The next day we explored St. Peter’s Basilica, St. Peter’s Square and the Vatican City. Everyone was in awe of the scale of the frescoes on the ceiling of the Sistine Chapel by Michelangelo and the Raphael Room.  Needless to say, this was a highlight for all the delegates, but in particular those who had studied Classics. Some of the delegates also chose to go to the Roman Forum.

It was an easy-going day where we let the delegates explore and find last-minute souvenirs before meeting up at the Trevi Fountain.

Our last delegation dinner was a glorious feast worthy of the Ancient Romans, many heart-warming speeches, and hilarious recollections of our time together. There was no denying that there were speechless acknowledgements that this tour has made an insurmountable impact on each of our delegates.

Geneva: UNOHCHR, Red Cross and the Old Town

After our exciting train ride from Paris into Ville de Genève, we were all really keen to make the most of our two full days here. We started off early to our meeting with Juan from the UN Office of the High Commission for Human Rights. Juan had an interesting background from Latin America as well as his experience working on the Expert Mechanism for Indigenous Peoples. The delegates were really fascinated with his examples of specific issues and instances of human rights broadly and in the context of minorities and Indigenous Peoples.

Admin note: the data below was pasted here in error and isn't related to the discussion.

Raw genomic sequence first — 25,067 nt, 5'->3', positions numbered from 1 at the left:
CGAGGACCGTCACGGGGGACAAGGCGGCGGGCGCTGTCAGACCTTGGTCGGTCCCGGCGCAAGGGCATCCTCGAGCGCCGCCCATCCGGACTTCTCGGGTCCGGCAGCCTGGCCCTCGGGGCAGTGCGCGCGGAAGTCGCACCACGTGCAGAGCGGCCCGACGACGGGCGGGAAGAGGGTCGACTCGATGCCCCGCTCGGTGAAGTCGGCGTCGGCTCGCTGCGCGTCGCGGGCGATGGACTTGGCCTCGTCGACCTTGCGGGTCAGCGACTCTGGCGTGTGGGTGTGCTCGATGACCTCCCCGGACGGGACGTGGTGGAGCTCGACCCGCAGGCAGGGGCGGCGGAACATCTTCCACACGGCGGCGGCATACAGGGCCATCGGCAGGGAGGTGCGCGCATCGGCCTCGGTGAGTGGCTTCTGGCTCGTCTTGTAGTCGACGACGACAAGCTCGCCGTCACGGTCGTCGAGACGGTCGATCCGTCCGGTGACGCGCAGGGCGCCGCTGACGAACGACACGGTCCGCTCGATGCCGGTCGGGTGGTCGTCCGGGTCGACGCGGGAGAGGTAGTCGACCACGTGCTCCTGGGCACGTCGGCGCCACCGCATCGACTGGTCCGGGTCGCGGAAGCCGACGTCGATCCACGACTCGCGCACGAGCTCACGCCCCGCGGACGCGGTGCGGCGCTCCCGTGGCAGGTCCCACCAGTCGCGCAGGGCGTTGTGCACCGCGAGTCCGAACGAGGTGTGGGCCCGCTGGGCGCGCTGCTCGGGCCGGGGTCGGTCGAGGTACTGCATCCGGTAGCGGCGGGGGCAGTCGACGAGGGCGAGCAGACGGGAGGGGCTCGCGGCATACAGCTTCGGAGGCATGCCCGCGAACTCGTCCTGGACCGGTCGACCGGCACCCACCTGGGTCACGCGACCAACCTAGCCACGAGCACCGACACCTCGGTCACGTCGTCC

“The meeting was very informative. It was great being able to link some of these discussions to the one we had with Broddi in New York from UNDESA. I was really intrigued to hear about the Fellowship they have for young people from Indigenous or minority communities.” – Jordana

Meeting with Juan from the Office of the High Commission of Human Rights

We had free time around the centre of Geneva to explore and get lunch including trying a healthy vegan restaurant. We then returned to the Palais de Nations and headed towards the International Committee of the Red Cross for a museum tour. It was interesting to see how important key figures such as Henry Dunant and key historical events such as the Battle of Solferino was to the founding of such an iconic organisation. Realising how important the organisation is in continuing to track family members after even recent armed conflicts and intra-state wars is warming. The museum itself was also very interactive with sensory artworks and a group game called Hurricane which involved our entire delegation to work as a team to save a village from a tsunami.

Outside the United Nations Headquarters in Geneva

We then took the tram again to the Old Town of Geneva where we saw the beautiful St. Pierre Cathedral. It was an amazing view from the top of Lake Geneva and the city. There were countless chocolatiers to entertain our delegation and the quaint nature of the town added to the surreal atmosphere.

View from the top of St. Pierre Cathedral in the Old Town of Geneva.

Photo Cred: Emily